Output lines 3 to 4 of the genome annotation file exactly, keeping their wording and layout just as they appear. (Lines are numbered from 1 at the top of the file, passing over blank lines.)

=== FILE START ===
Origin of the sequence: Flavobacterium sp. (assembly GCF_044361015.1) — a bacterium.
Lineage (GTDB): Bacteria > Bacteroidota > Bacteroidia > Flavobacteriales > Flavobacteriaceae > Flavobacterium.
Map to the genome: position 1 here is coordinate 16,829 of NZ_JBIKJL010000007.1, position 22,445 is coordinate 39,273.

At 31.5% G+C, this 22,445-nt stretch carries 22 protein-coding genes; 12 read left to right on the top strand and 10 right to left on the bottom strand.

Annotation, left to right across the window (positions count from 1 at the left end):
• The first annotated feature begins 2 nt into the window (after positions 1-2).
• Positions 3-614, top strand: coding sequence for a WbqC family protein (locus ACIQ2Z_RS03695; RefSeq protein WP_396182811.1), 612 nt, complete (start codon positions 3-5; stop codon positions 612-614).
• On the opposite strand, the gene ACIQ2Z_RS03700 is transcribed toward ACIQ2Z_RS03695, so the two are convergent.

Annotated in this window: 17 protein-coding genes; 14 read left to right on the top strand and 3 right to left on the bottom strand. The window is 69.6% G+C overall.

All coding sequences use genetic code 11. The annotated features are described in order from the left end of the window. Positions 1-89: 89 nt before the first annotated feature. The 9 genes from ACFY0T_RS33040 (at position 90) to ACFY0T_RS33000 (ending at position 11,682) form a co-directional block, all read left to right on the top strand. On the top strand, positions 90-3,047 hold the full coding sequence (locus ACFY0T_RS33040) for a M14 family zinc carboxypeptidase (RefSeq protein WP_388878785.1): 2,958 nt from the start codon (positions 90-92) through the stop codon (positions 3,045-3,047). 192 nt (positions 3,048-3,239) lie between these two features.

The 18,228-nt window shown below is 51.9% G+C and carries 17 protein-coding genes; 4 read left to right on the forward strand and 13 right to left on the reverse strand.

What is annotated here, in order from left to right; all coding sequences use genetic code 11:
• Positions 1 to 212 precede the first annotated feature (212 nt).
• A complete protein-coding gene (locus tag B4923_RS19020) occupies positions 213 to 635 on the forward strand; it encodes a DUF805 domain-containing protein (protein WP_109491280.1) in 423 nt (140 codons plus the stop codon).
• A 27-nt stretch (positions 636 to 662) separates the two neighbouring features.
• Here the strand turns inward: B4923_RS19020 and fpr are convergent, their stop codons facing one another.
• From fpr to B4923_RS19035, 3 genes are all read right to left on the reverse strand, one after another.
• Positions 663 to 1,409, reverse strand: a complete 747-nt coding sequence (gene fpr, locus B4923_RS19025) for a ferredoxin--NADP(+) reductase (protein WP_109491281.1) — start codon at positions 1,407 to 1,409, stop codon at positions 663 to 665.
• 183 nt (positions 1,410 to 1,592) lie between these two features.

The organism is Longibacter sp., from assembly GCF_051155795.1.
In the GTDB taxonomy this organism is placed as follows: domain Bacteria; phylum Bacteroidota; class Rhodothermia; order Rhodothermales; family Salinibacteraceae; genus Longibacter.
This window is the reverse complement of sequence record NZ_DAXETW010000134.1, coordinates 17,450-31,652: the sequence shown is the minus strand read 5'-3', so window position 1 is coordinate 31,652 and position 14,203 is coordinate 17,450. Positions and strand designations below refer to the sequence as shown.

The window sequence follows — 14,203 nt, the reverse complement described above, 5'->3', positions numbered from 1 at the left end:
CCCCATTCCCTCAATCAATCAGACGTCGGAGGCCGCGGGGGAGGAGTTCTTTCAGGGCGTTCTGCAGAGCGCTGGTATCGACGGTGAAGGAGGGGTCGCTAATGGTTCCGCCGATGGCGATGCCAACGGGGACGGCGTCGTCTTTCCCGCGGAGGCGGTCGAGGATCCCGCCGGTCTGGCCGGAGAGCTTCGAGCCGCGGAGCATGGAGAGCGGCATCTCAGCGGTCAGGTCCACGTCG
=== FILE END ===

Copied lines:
Map to the genome: position 1 here is coordinate 16,829 of NZ_JBIKJL010000007.1, position 22,445 is coordinate 39,273.

At 31.5% G+C, this 22,445-nt stretch carries 22 protein-coding genes; 12 read left to right on the top strand and 10 right to left on the bottom strand.